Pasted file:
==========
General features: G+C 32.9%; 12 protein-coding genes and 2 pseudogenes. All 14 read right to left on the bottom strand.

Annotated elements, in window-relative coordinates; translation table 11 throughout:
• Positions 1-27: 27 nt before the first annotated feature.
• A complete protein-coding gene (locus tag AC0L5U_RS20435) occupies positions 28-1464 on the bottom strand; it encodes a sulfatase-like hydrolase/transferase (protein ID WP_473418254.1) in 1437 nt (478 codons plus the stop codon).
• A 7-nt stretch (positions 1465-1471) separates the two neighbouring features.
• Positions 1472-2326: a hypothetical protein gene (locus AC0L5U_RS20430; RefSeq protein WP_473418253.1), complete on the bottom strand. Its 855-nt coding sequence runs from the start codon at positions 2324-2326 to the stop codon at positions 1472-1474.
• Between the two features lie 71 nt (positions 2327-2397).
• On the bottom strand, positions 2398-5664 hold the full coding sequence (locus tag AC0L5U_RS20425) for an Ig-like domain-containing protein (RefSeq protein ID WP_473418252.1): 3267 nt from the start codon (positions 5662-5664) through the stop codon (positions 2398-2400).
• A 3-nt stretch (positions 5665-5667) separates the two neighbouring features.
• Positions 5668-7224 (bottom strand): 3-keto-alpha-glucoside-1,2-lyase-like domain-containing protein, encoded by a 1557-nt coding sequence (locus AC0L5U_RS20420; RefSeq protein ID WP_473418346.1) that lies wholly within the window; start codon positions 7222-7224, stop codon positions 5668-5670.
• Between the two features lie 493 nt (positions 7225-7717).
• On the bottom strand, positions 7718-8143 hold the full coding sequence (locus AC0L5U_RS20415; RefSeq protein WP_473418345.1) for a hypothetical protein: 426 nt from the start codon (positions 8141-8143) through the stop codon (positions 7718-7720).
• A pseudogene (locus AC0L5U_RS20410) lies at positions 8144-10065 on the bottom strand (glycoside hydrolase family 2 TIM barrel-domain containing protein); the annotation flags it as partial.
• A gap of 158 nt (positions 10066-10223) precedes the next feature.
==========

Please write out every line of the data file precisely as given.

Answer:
General features: G+C 32.9%; 12 protein-coding genes and 2 pseudogenes. All 14 read right to left on the bottom strand.

Annotated elements, in window-relative coordinates; translation table 11 throughout:
• Positions 1-27: 27 nt before the first annotated feature.
• A complete protein-coding gene (locus tag AC0L5U_RS20435) occupies positions 28-1464 on the bottom strand; it encodes a sulfatase-like hydrolase/transferase (protein ID WP_473418254.1) in 1437 nt (478 codons plus the stop codon).
• A 7-nt stretch (positions 1465-1471) separates the two neighbouring features.
• Positions 1472-2326: a hypothetical protein gene (locus AC0L5U_RS20430; RefSeq protein WP_473418253.1), complete on the bottom strand. Its 855-nt coding sequence runs from the start codon at positions 2324-2326 to the stop codon at positions 1472-1474.
• Between the two features lie 71 nt (positions 2327-2397).
• On the bottom strand, positions 2398-5664 hold the full coding sequence (locus tag AC0L5U_RS20425) for an Ig-like domain-containing protein (RefSeq protein ID WP_473418252.1): 3267 nt from the start codon (positions 5662-5664) through the stop codon (positions 2398-2400).
• A 3-nt stretch (positions 5665-5667) separates the two neighbouring features.
• Positions 5668-7224 (bottom strand): 3-keto-alpha-glucoside-1,2-lyase-like domain-containing protein, encoded by a 1557-nt coding sequence (locus AC0L5U_RS20420; RefSeq protein ID WP_473418346.1) that lies wholly within the window; start codon positions 7222-7224, stop codon positions 5668-5670.
• Between the two features lie 493 nt (positions 7225-7717).
• On the bottom strand, positions 7718-8143 hold the full coding sequence (locus AC0L5U_RS20415; RefSeq protein WP_473418345.1) for a hypothetical protein: 426 nt from the start codon (positions 8141-8143) through the stop codon (positions 7718-7720).
• A pseudogene (locus AC0L5U_RS20410) lies at positions 8144-10065 on the bottom strand (glycoside hydrolase family 2 TIM barrel-domain containing protein); the annotation flags it as partial.
• A gap of 158 nt (positions 10066-10223) precedes the next feature.